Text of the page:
Skip to content
Information iconRecreate responsibly on national wildlife refuges. (Illustration: Sara Wolman/USFWS)

National wildlife refuges have become popular “close-to-home” destinations to enjoy outdoor recreation during the COVID pandemic. We need your help to ensure the safety of our visitors — both human and wild.

Not sure how to #RecreateResponsibly to keep all safe? Here are a few ways you can be like wildlife to ensure safety for everyone.



Explore locally.
This is a frosted elfin. It doesn’t migrate. It spends its entire life in one area. Be like this butterfly and EXPLORE LOCALLY. Except don’t feed on the flowers. That would be weird.

With national wildlife refuges within an hour’s drive of most cities and towns, you can limit your long-distance travel. Find a Refuge near your Zip code.


Upland Sandpiper Square

Know before you go.
This is an upland sandpiper. It takes the same migration route each year, flying 6,000 miles. Be like a sandpiper and KNOW BEFORE YOU GO. Except leave the skydiving to the birds.

Check the website and social media of the wildlife refuge you would like to visit. If the refuge is closed, don’t go. If it’s crowded, have a backup plan.


Heron Square

Keep your distance.
This a great blue heron. Herons fish apart from one another. Be like a great blue heron and KEEP YOUR DISTANCE. Maybe don’t stab your food with your mouth. That would be rude.

Maintain at least 6 feet of distance on a trail, while fishing or in a parking lot. If a trail appears crowded, choose an alternate trail.



Know your limits.
This is a moose. Moose are big and strong — but can’t handle the heat. Be like a moose and KNOW YOUR LIMITS. And maybe don’t bellow for a mate.

Consider postponing challenging new activities while first responders and communities focus their emergency assistance efforts on the pandemic.



Keep it with you.
This is a vulture. Vultures leave no trace after a meal. Be like a vulture and KEEP IT WITH YOU. And don’t hunch.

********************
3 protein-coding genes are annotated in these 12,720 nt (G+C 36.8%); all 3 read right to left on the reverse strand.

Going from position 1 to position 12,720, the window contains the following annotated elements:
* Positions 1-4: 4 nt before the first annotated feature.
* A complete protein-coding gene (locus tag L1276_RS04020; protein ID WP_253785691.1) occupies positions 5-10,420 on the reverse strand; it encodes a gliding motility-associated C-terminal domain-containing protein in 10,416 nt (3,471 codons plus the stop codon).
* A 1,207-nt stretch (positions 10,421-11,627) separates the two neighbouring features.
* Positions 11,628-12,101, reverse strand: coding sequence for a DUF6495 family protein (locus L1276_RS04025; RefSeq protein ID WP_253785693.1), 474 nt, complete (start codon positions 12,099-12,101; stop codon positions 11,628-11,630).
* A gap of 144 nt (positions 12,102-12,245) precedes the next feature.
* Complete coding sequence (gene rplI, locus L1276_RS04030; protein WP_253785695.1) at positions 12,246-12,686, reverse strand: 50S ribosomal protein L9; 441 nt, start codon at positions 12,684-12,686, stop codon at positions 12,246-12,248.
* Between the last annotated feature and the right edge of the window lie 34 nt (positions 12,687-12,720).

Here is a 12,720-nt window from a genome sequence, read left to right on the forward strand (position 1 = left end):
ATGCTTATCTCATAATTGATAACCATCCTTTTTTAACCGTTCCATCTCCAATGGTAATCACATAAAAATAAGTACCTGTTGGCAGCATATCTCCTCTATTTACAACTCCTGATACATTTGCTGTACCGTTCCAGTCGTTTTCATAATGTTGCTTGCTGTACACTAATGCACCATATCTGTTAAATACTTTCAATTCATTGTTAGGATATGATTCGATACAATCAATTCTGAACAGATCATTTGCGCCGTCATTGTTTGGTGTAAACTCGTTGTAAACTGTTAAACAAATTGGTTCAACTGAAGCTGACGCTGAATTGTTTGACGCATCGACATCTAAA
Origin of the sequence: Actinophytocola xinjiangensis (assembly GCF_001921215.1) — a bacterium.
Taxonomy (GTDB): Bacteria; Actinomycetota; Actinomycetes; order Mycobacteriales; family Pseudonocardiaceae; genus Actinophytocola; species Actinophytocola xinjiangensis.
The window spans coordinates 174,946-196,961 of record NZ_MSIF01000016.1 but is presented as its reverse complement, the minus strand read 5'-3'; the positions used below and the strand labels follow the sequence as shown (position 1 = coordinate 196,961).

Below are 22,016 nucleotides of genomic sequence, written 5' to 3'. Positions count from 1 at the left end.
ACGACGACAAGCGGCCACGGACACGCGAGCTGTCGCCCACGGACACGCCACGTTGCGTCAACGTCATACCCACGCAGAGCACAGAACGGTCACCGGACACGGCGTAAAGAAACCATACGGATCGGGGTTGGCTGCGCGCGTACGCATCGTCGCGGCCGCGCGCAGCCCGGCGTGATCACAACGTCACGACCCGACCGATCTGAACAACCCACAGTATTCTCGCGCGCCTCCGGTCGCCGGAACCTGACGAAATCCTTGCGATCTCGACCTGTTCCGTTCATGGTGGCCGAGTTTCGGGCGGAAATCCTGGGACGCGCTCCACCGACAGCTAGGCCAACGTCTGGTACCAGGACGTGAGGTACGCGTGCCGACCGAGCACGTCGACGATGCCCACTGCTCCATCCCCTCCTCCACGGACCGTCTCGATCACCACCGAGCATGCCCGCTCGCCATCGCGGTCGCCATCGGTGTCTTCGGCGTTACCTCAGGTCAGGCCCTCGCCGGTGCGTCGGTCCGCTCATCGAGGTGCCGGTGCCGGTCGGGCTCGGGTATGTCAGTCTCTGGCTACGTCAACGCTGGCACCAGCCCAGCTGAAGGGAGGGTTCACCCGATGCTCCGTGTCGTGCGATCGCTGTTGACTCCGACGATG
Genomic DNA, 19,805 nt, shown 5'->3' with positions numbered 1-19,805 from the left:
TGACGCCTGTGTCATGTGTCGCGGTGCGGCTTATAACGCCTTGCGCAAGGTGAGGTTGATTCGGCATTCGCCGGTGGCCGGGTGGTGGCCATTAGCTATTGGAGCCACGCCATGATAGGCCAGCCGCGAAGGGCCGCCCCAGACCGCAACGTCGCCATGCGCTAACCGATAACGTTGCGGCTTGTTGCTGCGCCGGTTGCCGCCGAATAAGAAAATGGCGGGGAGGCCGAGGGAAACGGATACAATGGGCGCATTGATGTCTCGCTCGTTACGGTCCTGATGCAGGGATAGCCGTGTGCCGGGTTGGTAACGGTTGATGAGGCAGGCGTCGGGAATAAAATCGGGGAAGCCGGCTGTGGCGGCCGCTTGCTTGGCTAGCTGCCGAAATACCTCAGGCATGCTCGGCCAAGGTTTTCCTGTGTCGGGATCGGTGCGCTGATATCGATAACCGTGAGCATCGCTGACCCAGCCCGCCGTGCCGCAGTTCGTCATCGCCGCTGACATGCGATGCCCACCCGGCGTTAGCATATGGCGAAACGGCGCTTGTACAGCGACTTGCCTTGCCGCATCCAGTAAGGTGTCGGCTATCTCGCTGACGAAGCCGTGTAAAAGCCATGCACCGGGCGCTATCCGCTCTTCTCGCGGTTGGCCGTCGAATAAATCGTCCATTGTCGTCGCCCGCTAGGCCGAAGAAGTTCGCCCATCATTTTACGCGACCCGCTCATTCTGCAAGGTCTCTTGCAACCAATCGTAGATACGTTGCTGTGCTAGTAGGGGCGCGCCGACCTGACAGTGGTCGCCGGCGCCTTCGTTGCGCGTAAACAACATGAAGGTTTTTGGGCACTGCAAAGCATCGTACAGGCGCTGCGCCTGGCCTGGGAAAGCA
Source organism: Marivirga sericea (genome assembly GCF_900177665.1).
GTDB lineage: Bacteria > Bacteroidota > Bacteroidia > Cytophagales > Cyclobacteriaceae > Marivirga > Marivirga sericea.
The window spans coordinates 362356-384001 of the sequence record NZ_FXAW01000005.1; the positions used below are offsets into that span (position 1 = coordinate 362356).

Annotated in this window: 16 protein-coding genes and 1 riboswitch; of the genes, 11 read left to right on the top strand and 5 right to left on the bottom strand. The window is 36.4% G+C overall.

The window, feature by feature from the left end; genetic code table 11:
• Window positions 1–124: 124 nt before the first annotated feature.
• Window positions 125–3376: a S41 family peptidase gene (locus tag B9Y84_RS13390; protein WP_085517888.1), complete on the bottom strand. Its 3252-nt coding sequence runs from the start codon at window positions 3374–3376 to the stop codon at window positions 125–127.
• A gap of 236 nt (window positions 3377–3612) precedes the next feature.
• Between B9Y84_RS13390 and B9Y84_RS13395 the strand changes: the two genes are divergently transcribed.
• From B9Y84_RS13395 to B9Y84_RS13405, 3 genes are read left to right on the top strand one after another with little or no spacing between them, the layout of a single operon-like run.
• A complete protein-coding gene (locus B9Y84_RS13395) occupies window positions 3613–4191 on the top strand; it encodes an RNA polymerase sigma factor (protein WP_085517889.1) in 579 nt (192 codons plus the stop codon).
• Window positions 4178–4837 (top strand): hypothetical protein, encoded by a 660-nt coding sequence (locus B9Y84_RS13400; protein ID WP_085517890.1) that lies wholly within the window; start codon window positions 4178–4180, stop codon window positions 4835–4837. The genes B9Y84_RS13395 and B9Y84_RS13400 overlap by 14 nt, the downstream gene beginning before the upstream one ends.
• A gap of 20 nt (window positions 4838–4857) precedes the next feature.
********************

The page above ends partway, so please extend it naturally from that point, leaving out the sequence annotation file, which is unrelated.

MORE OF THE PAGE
Take everything home, including trash. Trash pickup and restroom facilities may be limited in many areas.



Practice good personal hygiene.
This is a sea otter. Sea otters love to groom themselves. They can spend almost half the day cleaning their fur. Be like a sea otter and PRACTICE GOOD PERSONAL HYGIENE.

Just don’t store food in your armpits. Yeah, they do that.


Build an Inclusive Outdoors

Sunset storm at- eedskadee National Wildlife Refuge Tom Koerner

This is Seedskadee National Wildlife Refuge in Wyoming. It is a thriving place for a diversity of plant and animal life. Be like a national wildlife refuge. Take an active part in making the outdoors safe and welcoming for people of all backgrounds and abilities.

Pledge to #RecreateResponsibly on National Wildlife Refuges

Pledge to recreate responsibly
I pledge to recreate responsibly.


pledge to explore locally
I pledge to explore locally.


I pledge to leave no trace.
I pledge to leave no trace.


I pledge to know before I go.
I pledge to know before I go.


Pledge to physical distance
I pledge to physically distance.


Recreate Responsibly by Activity

Here are several recreational activities you can enjoy at a safe distance for both wildlife and people at national wildlife refuges.

Information iconMountains at Kenai National Wildlife Refuge in Alaska. Photo: Ian Shive/USFWS